Entrepreneurship in Romania — Not What You Thought
If you are an avid reader of my material, you probably know by now that Romania is my home country and that I write quite a lot about it. Although I conduct business globally, I still prefer to base myself and most of my companies in my homeland. The main reason for that, I guess, is patriotism, but there are also plenty of advantages for investors like me in this beautiful nation. I will try to mention some of them here.
Taxes in Romania are low, much lower than in western Europe. This includes profit taxes, revenue taxes, income taxes and others. This is meant to draw smaller enterprises, with smaller turnovers and smaller staff, to base themselves here. Just the profit tax alone, being 25% lower than the average in the European Union, is an excellent reason to consider this move.
Due to the mean and median salaries in Romania being lower relative to other EU member nations, it is cheaper to hire employees in Romania while giving them good working conditions. Also, today’s younger working force is very tech-savvy, and the majority of them know at least one more language other than their mother tongue.
COVID-19 struck Romania severely, but not as bad as most other European nations. That, along with prudent measures taken by the government, is why the country’s march to economic recovery is faster. That’s not all, though, because Romania is also supposed to enjoy an 80 billion Euro grant from the EU Resilience Fund. A large portion of that money is already allocated to encouraging entrepreneurship.
European Union benefits
Romania’s membership in the EU is an excellent benefit for any company settling there since these companies enjoy the status of being ‘EU-registered’. Other than that, by joining the EU, Romania has set its standards according to it, in terms of business transparency, digitalization, fiscal stability and more. This process may take a while, but Romania is definitely on the right path.
Broadband and internet speed
This may come as a surprise to you, but in the race to a fast and stable internet connection, Romania is leaving most other European nations in the dust, being the country with the seventh-fastest internet connection in the world. 5G infrastructure is also widespread in Romania, and the plan is to have 99% of the population benefiting from it by 2025. If you need a better understanding of the importance of fast internet, working from home during the year of the pandemic serves as a perfect example.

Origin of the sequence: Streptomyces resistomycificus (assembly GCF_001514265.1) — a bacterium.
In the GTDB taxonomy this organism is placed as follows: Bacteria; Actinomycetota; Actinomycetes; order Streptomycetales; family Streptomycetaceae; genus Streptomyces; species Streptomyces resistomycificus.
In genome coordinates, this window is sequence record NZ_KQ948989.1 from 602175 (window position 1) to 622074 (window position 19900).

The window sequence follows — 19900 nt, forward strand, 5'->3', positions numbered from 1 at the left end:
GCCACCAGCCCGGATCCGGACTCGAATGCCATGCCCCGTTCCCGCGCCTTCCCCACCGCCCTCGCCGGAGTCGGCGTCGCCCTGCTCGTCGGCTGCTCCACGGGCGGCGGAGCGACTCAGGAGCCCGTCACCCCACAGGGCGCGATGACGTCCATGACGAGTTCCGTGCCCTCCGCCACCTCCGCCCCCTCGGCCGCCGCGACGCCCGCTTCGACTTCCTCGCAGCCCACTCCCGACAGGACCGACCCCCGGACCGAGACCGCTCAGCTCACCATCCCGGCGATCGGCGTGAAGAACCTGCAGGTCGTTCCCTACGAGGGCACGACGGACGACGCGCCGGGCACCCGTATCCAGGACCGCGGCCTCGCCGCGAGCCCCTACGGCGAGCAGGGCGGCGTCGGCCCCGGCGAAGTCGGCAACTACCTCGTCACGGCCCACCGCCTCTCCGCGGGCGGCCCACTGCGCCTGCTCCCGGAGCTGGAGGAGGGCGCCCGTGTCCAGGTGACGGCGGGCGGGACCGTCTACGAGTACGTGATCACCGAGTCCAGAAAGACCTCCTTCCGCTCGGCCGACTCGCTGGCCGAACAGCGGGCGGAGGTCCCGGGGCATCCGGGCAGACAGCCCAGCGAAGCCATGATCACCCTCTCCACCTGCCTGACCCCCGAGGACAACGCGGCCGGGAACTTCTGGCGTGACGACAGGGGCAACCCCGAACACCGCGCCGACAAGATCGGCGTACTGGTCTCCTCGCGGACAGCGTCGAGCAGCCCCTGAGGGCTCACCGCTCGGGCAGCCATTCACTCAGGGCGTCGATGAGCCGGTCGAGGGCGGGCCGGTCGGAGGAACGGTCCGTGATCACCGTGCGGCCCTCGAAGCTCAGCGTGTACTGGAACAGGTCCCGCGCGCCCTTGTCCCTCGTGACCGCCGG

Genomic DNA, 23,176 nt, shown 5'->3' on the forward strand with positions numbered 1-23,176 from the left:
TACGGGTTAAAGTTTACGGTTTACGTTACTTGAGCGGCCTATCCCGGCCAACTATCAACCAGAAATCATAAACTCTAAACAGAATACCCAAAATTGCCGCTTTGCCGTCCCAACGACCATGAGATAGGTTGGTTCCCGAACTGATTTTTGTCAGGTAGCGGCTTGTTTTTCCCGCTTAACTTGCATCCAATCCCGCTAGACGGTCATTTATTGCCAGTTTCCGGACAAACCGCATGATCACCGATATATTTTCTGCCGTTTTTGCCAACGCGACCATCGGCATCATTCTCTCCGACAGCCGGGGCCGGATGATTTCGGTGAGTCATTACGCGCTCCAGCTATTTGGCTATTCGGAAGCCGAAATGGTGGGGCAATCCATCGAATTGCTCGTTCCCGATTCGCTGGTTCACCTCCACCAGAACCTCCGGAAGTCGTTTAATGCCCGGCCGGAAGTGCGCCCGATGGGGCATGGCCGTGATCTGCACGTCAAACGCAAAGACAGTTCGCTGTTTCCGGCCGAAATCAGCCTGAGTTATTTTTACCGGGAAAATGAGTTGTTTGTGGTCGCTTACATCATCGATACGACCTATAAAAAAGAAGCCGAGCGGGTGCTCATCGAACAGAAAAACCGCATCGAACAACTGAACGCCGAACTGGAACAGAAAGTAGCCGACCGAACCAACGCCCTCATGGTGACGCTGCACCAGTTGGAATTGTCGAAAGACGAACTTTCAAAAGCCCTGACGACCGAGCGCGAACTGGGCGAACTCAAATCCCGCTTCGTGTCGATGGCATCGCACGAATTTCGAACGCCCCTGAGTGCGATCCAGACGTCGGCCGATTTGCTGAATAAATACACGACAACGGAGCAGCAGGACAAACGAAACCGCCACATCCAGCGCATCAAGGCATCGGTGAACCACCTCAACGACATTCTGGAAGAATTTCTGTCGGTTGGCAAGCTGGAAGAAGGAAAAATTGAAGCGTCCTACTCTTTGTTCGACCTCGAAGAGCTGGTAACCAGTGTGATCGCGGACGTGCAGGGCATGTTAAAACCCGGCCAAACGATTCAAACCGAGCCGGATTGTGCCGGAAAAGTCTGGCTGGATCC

Romania doesn’t have the best history with bureaucracy, but I can tell you that lately, there is a lot of improvement in that field. Oddly enough, it is the COVID-19 and its restrictions that had given bureaucracy a blow. Today, it is much easier for smaller businesses and enterprises to interact with governmental bodies and public and private financial ones. The digital era has reached even the darkest corners of outdated offices in Romania, and we have only to benefit from that.
I may be biased a bit when I say it, but Romanian cities are among the friendliest in the world for expats. Rent is relatively cheap; municipal services are at a high standard, living costs are undoubtedly bearable, etc. It wouldn’t be an exaggeration, also, to say that the cultural life in Bucharest, Cluj, Timisoara, and the rest of Romania’s metropolitan areas is superior. Romania has been acclaimed by many for its cuisine and nightlife, and while the COVID-19 has put all of that on hold for a while, things are starting to return to normal in that sense.
Not all is perfect
Having said all of this, I cannot deny that Romania, as an entrepreneurial venue, has its downsides. Fundraising in Romania, for example, is still more problematic than in other places. But in today’s global reality, that can easily be overcome, so I would say that the advantages Romania presents undoubtedly outweigh its disadvantages.